# Calculate momentum, kinetic energy, speed etc. for a decay

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1. Oct 20, 2016

### Ofinns

1. The problem statement, all variables and given/known data

I have the decay

K+ → μ+ + νμ

Calculate:
1. Momentum of μ+
2. Total energy of νμ
3. Mass of K+
4. Speed of μ+
5. Speed of νμ

2. Relevant equations

The only thing we get are the kinetic energy of μ+ so Kμ+ = 152.53 MeV
and the mass of mμ+ = 105.658 MeV/c2

3. The attempt at a solution

1. As I only have the kinetic energy for the kaon and mass of the muon I thought that I could use the relation between momentum and kinetic energy: K = p2 / 2m ⇒ p = (2mK)1/2 ≈ 179.53 MeV/c ??

Problem is that the teacher did not provide any anwsers even though these questions are just excercises.

2. The momentum for the neutrino is pνμ2 = Eνμ2 - mνμ2 = Eνμ2 as the neutrino are massless. But the only way I know how to calculate the energy is to know the mass of the kaon. Or to use something similar as in 1. but if so I would need the kinetic energy of the neutrino.

3. The mass of K+ should equal the sum of Eμ+ and Eνμ. But as stated above the only formula I know of how to calculate the energy in a decay like this require the mass of the kaon so yeah.

4. I assume I can use p = γmv where γ = 1 if v << c and if the answer is too close to c I use the relativisic formula instead..?
5. Same, but if this is the case I need to also calculate the momentum of the neutrino.

I know I haven't come very far in my calculations, but as the teacher do not provide any answers it gets even harder. And I have been going through our course material, but there is no example like this so some tips would be great :)

Best regards
Isabelle

2. Oct 20, 2016

### Staff: Mentor

1. You'll have to use relativistic formulas here. The nonrelativistic formulas don't work if the kinetic energy is similar to the rest energy.
2. Neutrinos are not massless, but their mass is negligible here. Assuming the kaon was initially at rest you do not need the mass of the kaon, you can use conservation of momentum.
4. v<<c is not a valid approximation here.

3. Oct 20, 2016

### Ofinns

Um, could you by any chance elaborate a bit on this?

4. Oct 20, 2016

### Staff: Mentor

Which part is unclear?

5. Oct 20, 2016

### Ofinns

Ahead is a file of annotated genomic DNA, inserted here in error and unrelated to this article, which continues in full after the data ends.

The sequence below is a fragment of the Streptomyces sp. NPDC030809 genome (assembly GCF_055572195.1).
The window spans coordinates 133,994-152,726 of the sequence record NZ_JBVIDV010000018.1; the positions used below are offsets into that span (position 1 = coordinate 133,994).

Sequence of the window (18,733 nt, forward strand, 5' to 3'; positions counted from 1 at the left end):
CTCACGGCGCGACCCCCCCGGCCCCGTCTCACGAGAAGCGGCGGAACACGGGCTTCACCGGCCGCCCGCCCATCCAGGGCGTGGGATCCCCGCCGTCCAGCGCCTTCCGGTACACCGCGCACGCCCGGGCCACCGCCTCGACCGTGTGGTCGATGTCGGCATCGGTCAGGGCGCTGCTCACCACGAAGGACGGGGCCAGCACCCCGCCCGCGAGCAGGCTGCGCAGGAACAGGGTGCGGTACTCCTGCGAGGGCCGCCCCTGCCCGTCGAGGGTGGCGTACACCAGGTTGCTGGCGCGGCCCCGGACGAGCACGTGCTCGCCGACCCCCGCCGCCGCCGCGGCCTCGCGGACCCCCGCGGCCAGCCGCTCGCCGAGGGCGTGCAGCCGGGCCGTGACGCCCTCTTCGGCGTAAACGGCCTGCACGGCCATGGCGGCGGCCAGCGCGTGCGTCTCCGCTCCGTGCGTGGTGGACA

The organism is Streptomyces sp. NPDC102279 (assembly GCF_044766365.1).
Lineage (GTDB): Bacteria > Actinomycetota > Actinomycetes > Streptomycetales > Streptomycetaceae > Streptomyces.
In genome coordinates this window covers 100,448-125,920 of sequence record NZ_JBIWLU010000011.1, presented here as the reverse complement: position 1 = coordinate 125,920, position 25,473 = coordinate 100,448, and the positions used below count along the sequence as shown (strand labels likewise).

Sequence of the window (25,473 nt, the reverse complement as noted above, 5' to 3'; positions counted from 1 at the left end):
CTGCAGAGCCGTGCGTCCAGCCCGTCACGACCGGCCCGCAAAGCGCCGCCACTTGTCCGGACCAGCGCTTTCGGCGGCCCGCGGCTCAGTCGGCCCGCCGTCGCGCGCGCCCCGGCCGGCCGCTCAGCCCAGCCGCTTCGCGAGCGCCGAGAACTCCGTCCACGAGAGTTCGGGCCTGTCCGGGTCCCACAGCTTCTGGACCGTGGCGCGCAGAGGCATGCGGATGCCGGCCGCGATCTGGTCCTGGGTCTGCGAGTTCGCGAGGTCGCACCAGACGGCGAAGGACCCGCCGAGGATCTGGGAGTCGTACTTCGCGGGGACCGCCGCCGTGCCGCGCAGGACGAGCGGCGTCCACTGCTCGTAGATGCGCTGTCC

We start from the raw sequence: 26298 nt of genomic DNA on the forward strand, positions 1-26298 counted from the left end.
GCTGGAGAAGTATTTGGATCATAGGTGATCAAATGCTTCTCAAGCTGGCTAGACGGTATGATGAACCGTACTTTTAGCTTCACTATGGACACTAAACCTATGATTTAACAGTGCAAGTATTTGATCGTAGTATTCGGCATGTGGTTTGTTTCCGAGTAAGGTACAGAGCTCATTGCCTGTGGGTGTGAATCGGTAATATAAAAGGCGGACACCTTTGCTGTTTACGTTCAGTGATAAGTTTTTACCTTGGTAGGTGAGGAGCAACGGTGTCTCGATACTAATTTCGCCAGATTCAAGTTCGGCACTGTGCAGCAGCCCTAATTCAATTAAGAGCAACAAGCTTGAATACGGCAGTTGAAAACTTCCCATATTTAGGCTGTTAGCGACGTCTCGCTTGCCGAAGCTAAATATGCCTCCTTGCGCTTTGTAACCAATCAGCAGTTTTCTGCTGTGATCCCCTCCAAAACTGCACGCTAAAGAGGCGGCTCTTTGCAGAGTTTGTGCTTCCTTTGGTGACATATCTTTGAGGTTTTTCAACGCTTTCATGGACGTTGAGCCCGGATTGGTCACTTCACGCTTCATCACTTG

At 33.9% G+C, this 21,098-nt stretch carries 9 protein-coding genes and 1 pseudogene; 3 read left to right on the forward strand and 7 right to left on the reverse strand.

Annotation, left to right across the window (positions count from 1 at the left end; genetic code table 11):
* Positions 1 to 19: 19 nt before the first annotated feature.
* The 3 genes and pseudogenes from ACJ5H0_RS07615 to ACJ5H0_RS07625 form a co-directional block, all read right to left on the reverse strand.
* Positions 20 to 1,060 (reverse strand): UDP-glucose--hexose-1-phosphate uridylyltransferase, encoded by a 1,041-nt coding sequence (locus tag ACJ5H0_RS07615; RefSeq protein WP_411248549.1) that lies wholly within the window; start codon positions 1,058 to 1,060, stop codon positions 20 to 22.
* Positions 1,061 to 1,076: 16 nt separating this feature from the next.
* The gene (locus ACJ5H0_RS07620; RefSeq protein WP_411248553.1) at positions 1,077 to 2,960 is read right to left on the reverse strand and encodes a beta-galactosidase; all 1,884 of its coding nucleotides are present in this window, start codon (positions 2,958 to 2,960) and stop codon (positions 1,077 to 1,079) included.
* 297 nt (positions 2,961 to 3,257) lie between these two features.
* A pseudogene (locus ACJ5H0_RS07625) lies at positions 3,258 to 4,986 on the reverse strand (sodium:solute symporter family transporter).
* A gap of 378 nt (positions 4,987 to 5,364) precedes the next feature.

Did a misstake writing it.

Last edited: Oct 20, 2016
6. Oct 20, 2016

### robphy

Can you draw an energy-momentum diagram representing the conservation of 4-momentum in the "collision"?

7. Oct 20, 2016

### Staff: Mentor

Sure. You know the mass and the kinetic energy of the muon, and you have a formula relating energy, mass and momentum. Other particles are irrelevant for the muon momentum.
The kaon starts at rest, and you know the muon momentum. That allows to find the neutrino momentum.

For the muon: yes. For the neutrino there is an easier approach if you neglect its mass. What is the speed of a massless particle?

8. Oct 20, 2016

### Ofinns

Well everything if I'm going to be honest. But okey..

1. Relativistic formulas:
E2 = p2c2 + m2c4
E2 - p2 = m2

The difinition of of kinetic energy is the total energy E minus the rest energy, giving us this:

Ek = √(p2c2+m2c4) - mc2

Where the mass and kinetic energy are for the μ+. But can I use this formula for calculating the momenta for μ+? I don't need to consider the neutrino?

2. So conservation of the momentum is PK+ = pμ+ + pνμ But I'm not sure how to proceed from there.

4. and 5. So I should use p = mv/√(1-β2) where β = v/c instead?

9. Oct 20, 2016

### Ofinns

Thank you for all your help.

Well.. a massless particle should have the speed of light of course. - . -

You don't have any idea how to calculate the mass for K+ ?

10. Oct 20, 2016

### Staff: Mentor

Right.

11. Oct 20, 2016

### robphy

Since your given values have such high precision,
are you sure that the given kinetic energy Kμ+ = 152.53 MeV is correct?

Assuming a massless neutrino and the accepted value of the muon mass (mμ+ = 105.658 MeV/c^2, which you gave)
[and that I calculated correctly, with electronic help],
I get a K+ mass of 493.767 MeV/c^2, which differs from the accepted value of the kaon mass( mK+ = 493.667 MeV/c^2).
http://www.wolframalpha.com/input/?i=105.658*exp(arccosh(+152.53/105.658+1))

If I work backwards from the accepted masses, I get that the kinetic energy should have been 154.482...
http://www.wolframalpha.com/input/?i=105.658*(cosh(ln(493.667/105.658))-1)

These formulas come from drawing an energy-momentum diagram of the process, and recognizing that
with a massless neutrino, the diagram looks like the spacetime diagram of the doppler effect, and thus can be solved almost immediately by analogy. (The ratio of the rest masses is the doppler factor.)